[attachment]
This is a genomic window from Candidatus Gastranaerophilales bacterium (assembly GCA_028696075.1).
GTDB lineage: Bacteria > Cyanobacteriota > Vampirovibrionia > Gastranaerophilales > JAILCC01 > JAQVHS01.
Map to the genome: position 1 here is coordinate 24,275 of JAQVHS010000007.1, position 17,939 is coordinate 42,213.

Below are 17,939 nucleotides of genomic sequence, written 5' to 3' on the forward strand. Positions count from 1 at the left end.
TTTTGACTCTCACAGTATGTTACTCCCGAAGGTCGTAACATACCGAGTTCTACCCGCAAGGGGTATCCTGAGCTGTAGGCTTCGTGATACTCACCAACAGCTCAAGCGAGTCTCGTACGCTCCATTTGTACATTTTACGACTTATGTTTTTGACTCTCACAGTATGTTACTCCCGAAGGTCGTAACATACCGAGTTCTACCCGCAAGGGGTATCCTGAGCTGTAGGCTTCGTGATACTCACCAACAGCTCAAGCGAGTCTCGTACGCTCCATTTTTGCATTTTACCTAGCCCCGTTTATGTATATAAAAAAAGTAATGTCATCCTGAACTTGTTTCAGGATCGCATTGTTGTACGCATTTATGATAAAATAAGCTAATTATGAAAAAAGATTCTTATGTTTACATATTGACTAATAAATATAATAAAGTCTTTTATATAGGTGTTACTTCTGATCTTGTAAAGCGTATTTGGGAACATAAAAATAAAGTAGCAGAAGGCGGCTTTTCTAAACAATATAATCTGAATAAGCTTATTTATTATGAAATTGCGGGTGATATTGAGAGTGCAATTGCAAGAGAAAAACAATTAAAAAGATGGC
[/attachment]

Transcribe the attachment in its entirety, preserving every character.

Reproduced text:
This is a genomic window from Candidatus Gastranaerophilales bacterium (assembly GCA_028696075.1).
GTDB lineage: Bacteria > Cyanobacteriota > Vampirovibrionia > Gastranaerophilales > JAILCC01 > JAQVHS01.
Map to the genome: position 1 here is coordinate 24,275 of JAQVHS010000007.1, position 17,939 is coordinate 42,213.

Below are 17,939 nucleotides of genomic sequence, written 5' to 3' on the forward strand. Positions count from 1 at the left end.
TTTTGACTCTCACAGTATGTTACTCCCGAAGGTCGTAACATACCGAGTTCTACCCGCAAGGGGTATCCTGAGCTGTAGGCTTCGTGATACTCACCAACAGCTCAAGCGAGTCTCGTACGCTCCATTTGTACATTTTACGACTTATGTTTTTGACTCTCACAGTATGTTACTCCCGAAGGTCGTAACATACCGAGTTCTACCCGCAAGGGGTATCCTGAGCTGTAGGCTTCGTGATACTCACCAACAGCTCAAGCGAGTCTCGTACGCTCCATTTTTGCATTTTACCTAGCCCCGTTTATGTATATAAAAAAAGTAATGTCATCCTGAACTTGTTTCAGGATCGCATTGTTGTACGCATTTATGATAAAATAAGCTAATTATGAAAAAAGATTCTTATGTTTACATATTGACTAATAAATATAATAAAGTCTTTTATATAGGTGTTACTTCTGATCTTGTAAAGCGTATTTGGGAACATAAAAATAAAGTAGCAGAAGGCGGCTTTTCTAAACAATATAATCTGAATAAGCTTATTTATTATGAAATTGCGGGTGATATTGAGAGTGCAATTGCAAGAGAAAAACAATTAAAAAGATGGC